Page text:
Resting In Peace In VirginiaPosted: July 5, 2013
Carlos Norman Hathcock is considered the greatest Marine Corps sniper in the history of the Marine Corps, with 93 confirmed kills, over 300 probable kills, and many more enemy WIA’s.
He was born on May 20, 1942 in Little Rock, Arkansas and died on February 28, 1999 in Virginia Beach, Virginia.
Hathcock’s record and the extraordinary details of the missions he undertook made him a legend in the Marine Corps. His fame as a sniper and his dedication to long-distance shooting led him to become a major developer of the United States Marine Corps Sniper training program. He was honored by having a rifle named after him: a variant of the M21 dubbed the Springfield Armory M25 White Feather.
Resting about 50 yards from Gunnery Sergeant Hathcock is Master Chief Petty Officer and Master Diver Carl Brashear.
Brashear enlisted in the U.S. Navy on February 25, 1948, shortly after the Navy had been desegregated by U.S. President Harry S. Truman. He graduated from the U.S. Navy Diving & Salvage School in 1954, becoming the first African-American to attend and graduate from the Diving & Salvage School and the first African-American U.S. Navy Diver.
While attending diving school in Bayonne, New Jersey, Brashear faced hostility and racism. He found notes on his bunk saying, “We’re going to drown you today, nigger!” and “We don’t want any nigger divers.” Brashear received encouragement to finish from First Class Boatswain’s Mate Rutherford, and graduated 16 out of 17.
Brashear first did work as a diver retrieving approximately 16,000 rounds of ammunition that fell off a barge which had broken in half and sunk to the bottom. On his first tour of shore duty in Quonset Point, Rhode Island his duties included the salvaging of airplanes, including one Blue Angel and recovering multiple dead bodies.
Brashear received an Outstanding Public Service Award in October 2000 from actor Cuba Gooding, Jr. and then-Defense Secretary William Cohen for 42 years of combined military and federal civilian service. Gooding portrayed Brashear in the 2000 film Men of Honor.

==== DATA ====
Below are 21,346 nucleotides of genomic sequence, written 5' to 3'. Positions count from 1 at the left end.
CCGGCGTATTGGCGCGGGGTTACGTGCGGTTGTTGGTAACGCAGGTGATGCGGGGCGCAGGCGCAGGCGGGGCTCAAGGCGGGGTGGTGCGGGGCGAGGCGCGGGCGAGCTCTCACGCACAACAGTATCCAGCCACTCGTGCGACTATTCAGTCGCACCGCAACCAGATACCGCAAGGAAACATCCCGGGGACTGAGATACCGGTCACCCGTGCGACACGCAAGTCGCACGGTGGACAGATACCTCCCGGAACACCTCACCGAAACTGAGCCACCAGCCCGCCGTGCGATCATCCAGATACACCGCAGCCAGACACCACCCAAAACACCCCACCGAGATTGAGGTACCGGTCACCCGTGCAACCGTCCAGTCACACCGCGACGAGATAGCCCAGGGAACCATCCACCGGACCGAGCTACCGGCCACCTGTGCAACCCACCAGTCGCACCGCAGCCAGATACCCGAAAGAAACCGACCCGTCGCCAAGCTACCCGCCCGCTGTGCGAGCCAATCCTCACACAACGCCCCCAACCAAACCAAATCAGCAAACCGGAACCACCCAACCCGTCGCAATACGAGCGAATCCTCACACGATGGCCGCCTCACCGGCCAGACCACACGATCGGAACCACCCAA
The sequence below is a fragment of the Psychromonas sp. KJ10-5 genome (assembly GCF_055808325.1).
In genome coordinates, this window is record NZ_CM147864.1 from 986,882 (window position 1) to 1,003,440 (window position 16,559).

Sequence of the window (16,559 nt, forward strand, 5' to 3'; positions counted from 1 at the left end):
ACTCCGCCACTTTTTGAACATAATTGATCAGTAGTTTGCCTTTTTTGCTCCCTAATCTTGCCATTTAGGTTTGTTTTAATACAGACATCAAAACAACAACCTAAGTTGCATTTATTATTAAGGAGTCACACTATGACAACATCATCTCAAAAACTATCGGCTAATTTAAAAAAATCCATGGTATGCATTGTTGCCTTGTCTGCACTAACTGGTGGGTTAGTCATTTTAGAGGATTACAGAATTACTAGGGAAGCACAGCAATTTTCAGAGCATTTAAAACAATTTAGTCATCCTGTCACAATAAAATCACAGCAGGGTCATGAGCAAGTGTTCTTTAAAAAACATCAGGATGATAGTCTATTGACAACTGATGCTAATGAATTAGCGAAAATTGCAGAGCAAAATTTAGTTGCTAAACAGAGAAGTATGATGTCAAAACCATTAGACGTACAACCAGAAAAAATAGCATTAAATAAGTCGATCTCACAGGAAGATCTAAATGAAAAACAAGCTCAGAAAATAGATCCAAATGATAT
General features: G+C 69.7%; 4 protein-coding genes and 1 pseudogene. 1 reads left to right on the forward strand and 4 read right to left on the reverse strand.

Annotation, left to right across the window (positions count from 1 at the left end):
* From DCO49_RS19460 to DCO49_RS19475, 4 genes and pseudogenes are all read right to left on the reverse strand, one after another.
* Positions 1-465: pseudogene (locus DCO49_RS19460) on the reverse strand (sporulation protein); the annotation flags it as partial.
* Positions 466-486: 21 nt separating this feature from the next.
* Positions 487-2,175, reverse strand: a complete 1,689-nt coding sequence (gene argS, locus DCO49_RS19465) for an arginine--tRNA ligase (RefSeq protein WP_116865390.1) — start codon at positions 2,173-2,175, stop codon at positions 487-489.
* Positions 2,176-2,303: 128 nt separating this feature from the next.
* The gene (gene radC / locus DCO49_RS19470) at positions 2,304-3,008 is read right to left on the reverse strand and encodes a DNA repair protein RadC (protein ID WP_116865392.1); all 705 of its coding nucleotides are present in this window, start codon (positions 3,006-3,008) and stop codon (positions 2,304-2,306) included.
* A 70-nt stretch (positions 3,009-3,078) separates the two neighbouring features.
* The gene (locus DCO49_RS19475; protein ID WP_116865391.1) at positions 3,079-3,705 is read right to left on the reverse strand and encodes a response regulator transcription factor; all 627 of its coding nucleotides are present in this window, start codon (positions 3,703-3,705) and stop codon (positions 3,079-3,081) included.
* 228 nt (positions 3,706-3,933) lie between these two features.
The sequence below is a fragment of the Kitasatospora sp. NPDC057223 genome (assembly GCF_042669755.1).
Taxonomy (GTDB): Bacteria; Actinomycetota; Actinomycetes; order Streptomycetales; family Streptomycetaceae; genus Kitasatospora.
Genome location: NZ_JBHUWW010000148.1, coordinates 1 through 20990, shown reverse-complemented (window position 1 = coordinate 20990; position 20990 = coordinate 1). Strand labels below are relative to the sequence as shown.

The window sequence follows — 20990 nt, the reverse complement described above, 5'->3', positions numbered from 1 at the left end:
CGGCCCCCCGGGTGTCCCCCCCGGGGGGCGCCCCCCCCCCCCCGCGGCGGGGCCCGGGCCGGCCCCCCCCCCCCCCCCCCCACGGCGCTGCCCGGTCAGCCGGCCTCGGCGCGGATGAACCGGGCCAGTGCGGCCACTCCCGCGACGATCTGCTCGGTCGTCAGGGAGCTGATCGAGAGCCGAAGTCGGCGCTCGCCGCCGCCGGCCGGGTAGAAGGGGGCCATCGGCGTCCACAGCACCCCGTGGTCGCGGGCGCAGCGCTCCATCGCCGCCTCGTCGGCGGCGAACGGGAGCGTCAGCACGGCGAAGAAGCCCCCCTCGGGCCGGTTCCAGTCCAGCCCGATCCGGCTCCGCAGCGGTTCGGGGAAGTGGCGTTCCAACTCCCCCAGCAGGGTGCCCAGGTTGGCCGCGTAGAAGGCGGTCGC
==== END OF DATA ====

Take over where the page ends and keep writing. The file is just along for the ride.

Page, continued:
In January 1966, in an accident now known as the Palomares incident, a B28 nuclear bomb was lost off the coast of Palomares, Spain after two United States Air Force aircraft of the Strategic Air Command (SAC), a B-52G Stratofortress bomber and a KC-135A Stratotanker aerial refueling aircraft collided during aerial refueling. Brashear was serving aboard the USS Hoist (ARS-40) when it was dispatched to find and recover the missing bomb for the Air Force. The warhead was found after two and a half months of searching. For his service in helping to retrieve the bomb, Brashear was later awarded the Navy and Marine Corps Medal – the highest Navy award for non-combat heroism.
During the bomb recovery operations on March 23, 1966, a line used for towing broke loose, causing a pipe to strike Brashear’s left leg below the knee, nearly shearing it off. He was evacuated to Torrejon Air Base in Spain, then to the USAF Hospital at Wiesbaden Air Base, Germany; and finally to the Naval Hospital in Portsmouth, Virginia. Beset with persistent infection and necrosis, his left leg was eventually amputated.
Brashear remained at the Naval Regional Medical Center in Portsmouth from May 1966 until March 1967 recovering and rehabilitating from the amputation. From March 1967 to March 1968, Brashear was assigned to the Harbor Clearance Unit Two, Diving School, preparing for return to full active duty and diving. In April 1968, after a long struggle, Brashear was the first amputee diver to be (re)certified as a U.S. Navy diver. In 1970, he became the first African-American U.S. Navy Master Diver, and served ten more years beyond that, achieving the rating of Master Chief Boatswain’s Mate in 1971. Brashear was motivated by his beliefs that “It’s not a sin to get knocked down; it’s a sin to stay down” and “I ain’t going to let nobody steal my dream”. – Wikipedia
Both Hathcock and Brashear are buried at The Woodlawn Memorial Gardens located at 6309 E. Virginia Beach Blvd., Virginia Beach, VA. Brashear is located along the edge of the sidewalk that leads to the giant star structure in the center of the “Avenue of History” section. Hathcock is in the same section, towards the right corner of the section from Brashear’s location.